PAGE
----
Muscle Activation Technique (MAT) Therapy

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Muscle Activation Technique (MAT) Therapy

Postby CSta » Apr 03, 2009 13:58

I'm in my 5th week of MAT therapy, and because this method of treatment is relatively new I thought I'd describe what's happened so far, in case anyone was considering seeing an MAT specialist.

I decided to consult an MAT specialist because my hamstrings were often sore and slow to recover after exercise even when I did not increase the number of repetitions or the load. Also, my lower back ached, and there was (and still is) a spot right next to a vertebrae that hurts when I push on it with my thumb. I had previously consulted two medical doctors and a physical therapist, each of whom did seemed uncertain of the problem's cause and the solution. Their collective recommendation was to change my back exercises and to stretch. When Kurz endorsed MAT in his most recent article in the injury section, I decided to give it a try.

In general, an MAT specialist will help you identify muscular imbalances (left leg stronger than right leg, for example) and muscular weaknesses. An MAT specialist will tell you that correcting imbalances and weaknesses is important because they can lead to "sudden" injury or chronic pain.

My therapy began with a full-body analysis, which took about 1 hr 20 mins to complete. The specialist looked at how I walked, my standing posture, my weight distribution (I put 16 more pounds of pressure on my right foot compared to the left--you stand on two scales to figure this out), the flexibility of my joints, and my ability to resist force (he would ask me to raise and hold my leg in a certain position as he pressed on it, for example). My body's imbalances and weaknesses were many. The key ones include hips that twist slightly, imbalanced weight distribution, over pronation (feet), and several muscle weaknesses and reduced ranges of motion, particularly in the feet and legs.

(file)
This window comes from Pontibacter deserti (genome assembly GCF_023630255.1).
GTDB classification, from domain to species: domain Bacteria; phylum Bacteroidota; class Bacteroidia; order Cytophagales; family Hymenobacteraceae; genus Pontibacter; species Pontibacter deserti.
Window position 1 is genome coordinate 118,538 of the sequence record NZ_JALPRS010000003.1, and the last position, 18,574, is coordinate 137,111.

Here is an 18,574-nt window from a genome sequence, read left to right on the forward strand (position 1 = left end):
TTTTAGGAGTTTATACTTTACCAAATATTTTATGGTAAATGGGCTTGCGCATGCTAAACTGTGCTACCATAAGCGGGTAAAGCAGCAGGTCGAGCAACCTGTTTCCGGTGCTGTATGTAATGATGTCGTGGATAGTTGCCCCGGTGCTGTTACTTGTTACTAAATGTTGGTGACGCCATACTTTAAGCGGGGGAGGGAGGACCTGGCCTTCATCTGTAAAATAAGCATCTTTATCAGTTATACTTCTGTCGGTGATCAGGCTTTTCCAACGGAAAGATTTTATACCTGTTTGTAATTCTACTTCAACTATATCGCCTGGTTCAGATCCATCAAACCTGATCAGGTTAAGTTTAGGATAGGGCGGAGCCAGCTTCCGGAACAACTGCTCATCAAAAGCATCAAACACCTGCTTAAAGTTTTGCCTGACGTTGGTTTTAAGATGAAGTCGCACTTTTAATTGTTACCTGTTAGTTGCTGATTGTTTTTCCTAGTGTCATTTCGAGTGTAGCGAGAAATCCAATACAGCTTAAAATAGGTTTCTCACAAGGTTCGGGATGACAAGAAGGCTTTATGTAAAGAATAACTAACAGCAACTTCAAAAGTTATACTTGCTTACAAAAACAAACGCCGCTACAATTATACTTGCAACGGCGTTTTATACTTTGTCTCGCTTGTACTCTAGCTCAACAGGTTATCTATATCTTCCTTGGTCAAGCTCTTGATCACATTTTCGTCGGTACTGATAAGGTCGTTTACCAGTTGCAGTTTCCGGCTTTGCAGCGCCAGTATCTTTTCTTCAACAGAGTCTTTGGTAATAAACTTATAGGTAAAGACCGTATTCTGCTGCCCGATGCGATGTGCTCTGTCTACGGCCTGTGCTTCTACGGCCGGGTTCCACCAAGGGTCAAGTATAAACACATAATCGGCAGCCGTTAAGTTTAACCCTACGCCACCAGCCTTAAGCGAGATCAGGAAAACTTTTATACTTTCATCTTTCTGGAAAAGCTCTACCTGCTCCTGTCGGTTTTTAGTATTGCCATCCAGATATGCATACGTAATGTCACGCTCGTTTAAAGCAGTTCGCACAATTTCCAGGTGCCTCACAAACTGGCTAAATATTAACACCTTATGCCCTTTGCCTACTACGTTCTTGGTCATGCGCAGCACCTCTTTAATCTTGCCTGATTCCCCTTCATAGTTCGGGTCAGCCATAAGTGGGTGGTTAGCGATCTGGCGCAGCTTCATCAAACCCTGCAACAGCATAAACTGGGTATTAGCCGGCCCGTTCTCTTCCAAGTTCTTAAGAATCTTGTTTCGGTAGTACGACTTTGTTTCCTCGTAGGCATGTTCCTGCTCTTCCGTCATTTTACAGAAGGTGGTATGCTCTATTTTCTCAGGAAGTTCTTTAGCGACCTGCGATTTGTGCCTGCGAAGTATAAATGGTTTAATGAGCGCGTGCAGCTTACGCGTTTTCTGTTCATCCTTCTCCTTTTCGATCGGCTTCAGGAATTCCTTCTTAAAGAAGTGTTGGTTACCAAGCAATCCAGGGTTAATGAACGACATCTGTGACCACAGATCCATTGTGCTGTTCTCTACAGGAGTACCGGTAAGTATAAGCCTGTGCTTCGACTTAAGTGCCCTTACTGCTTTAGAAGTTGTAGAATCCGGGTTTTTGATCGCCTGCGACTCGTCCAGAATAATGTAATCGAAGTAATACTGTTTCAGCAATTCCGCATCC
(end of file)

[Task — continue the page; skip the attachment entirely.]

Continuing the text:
The first 5 weeks of therapy have focused on my feet and legs. The first part treated was my toes. My toes displayed weakness; I was unable to keep them curled when the MAT specialist attempted to uncurl them. Treatment involved him rubbing or squeezing my toes and various points on my feet. I believe the MAT specialist was "massaging" the tendons. After 3 or 5 minutes of this, he retested my toe strength, and I was (surprisingly) able to resist his force.

Such weirdness has occurred each treatment session. Other foot and leg muscles/tendons were rubbed (it's quite painful by the way), and weaknesses instantly (i.e., not over time) disappeared and the range of motion in the relevant joints improved noticeably. I have been given home exercises to do, and thankfully they don't take more than 5-10 minutes to perform. They consist of dynamic exercises with a very stretchable elastic band and isometrics. These exercises are not strenuous. for example, the isometrics are to be done so that I apply no more force than is necessary to feel the muscle contract. I'd put it at about 15% of 1RM. I do 6 repetitions, each of which is held for 6 seconds.

Although each time a treatment "works" I am surprised, one muscle/treatment in particular really baffled me. For as long as I can remember, even back in early childhood, I have not been able to flex the inner calf muscle on my left leg. When I have attempted to flex this muscle, I feel as though I can't figure out where the muscle is, as if I have no awareness of that part of my body. I mentioned this in passing to the MAT specialist at the beginning of a session. After 2 to 3 minutes of (painful) rubbing, I was able to flex the darn thing. I couldn't do so as well as I could with its right-leg counterpart, but I could flex it, and I felt like I knew where the muscle was. A few sessions have passed since then, and I've been doing homework for it, and now I have no problem flexing the muscle. It feels strong.

More weirdness on the calf muscle: After I was first able to flex the calf muscle, the MAT specialist had me lie down on something called a Total Gym, which is basically a board on ballbearings that slides up and down an inclined track (you can adjust the incline). He had me perform heel lifts with the left leg. They were very easy (I was nearly horizontal), and I did them for about 30 seconds. Immediately thereafter, I could no longer flex the muscle; the muscle also re-displayed the weakness it had before the treatment. After another treatment, though, I was able to flex it again. This process has continued, with the goal being to build up the weak calf muscle's endurance.